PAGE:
The pathogenetic potential and the true extent of human T leukemia/lymphotropic virus type I (HTLV-I) and type II (HTLV-II) infection are unknown. To find out more about HTLV-I/II seroepidemiology and the risks of iatrogenic transmission, we performed a serological study, screening 4086 healthy blood donors. A surprisingly high percentage of serum reactivity to HTLV-I/II antigens was observed by commercial ELISA (2.08%) and immunoblotting (IB) (0.85%) analysis, although none of the samples satisfied the (IB) criteria for positivity based on detection of gag protein p24 and at least one env gene product, either gp46 or gp61/68. To clarify these inconclusive results, we performed polymerase chain reaction (PCR) analysis for HTLV-I and HTLV-II provirus detection in peripheral blood lymphocytes, obtained from individuals with an apparent pattern of seropositivity. The data obtained by PCR failed to reveal evidence of HTLV-I/II provirus integration in peripheral blood cells, ruling out the possibility of a viral infection in these cases, and pinpointing the limitations of both serological methods used. Our observations suggest that serological assays alone are not a reliable tool for blood donor screening of HTLV-I/II infection and raise the important question of interpreting inconclusive results.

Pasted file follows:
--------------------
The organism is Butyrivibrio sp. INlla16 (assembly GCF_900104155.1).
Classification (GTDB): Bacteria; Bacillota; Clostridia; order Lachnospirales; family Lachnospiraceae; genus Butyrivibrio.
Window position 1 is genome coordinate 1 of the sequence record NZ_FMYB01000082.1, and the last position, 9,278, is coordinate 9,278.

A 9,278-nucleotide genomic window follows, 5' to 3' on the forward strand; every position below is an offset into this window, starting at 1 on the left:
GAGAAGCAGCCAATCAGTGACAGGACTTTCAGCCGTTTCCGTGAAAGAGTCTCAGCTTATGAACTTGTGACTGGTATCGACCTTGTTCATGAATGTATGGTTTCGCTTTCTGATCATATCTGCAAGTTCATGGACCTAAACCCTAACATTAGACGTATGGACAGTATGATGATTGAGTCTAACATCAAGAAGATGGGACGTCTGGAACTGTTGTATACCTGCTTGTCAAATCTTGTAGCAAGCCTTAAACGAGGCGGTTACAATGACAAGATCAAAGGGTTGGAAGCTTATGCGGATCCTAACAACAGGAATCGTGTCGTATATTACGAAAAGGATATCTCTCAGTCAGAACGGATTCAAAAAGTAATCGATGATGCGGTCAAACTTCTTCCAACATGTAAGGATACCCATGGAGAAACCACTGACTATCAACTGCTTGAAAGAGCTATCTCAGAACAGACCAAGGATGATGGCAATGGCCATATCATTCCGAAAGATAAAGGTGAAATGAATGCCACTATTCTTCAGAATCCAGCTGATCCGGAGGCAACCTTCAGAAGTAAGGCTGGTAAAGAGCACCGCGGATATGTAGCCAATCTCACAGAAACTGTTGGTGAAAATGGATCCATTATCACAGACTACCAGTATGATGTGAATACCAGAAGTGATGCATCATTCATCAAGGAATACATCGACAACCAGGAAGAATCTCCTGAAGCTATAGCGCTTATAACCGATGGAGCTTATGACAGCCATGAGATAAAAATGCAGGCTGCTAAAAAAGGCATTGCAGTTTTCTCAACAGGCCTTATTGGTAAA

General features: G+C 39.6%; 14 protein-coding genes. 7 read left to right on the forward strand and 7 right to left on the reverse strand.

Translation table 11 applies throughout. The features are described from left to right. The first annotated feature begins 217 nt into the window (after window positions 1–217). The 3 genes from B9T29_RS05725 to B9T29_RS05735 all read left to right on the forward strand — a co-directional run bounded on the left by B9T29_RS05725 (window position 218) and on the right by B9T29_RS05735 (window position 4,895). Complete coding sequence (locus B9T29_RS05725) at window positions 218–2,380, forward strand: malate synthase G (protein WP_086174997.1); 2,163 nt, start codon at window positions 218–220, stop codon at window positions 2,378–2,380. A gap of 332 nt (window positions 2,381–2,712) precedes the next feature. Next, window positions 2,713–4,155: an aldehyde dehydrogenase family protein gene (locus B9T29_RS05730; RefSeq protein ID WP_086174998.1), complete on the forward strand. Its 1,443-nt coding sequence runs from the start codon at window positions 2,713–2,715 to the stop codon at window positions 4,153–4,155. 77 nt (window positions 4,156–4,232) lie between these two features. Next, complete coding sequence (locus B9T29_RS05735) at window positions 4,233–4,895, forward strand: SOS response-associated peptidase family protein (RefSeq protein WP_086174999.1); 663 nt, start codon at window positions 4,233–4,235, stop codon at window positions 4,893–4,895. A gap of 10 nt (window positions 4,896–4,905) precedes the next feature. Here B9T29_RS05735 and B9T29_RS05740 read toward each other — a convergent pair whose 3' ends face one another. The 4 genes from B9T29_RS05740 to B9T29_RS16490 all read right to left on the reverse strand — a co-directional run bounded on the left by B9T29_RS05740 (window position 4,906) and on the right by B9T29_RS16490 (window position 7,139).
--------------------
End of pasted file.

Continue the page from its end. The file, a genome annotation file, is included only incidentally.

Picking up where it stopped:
|Number of pages||8|
|Publication status||Published - Oct 1992|
ASJC Scopus subject areas
- Applied Microbiology and Biotechnology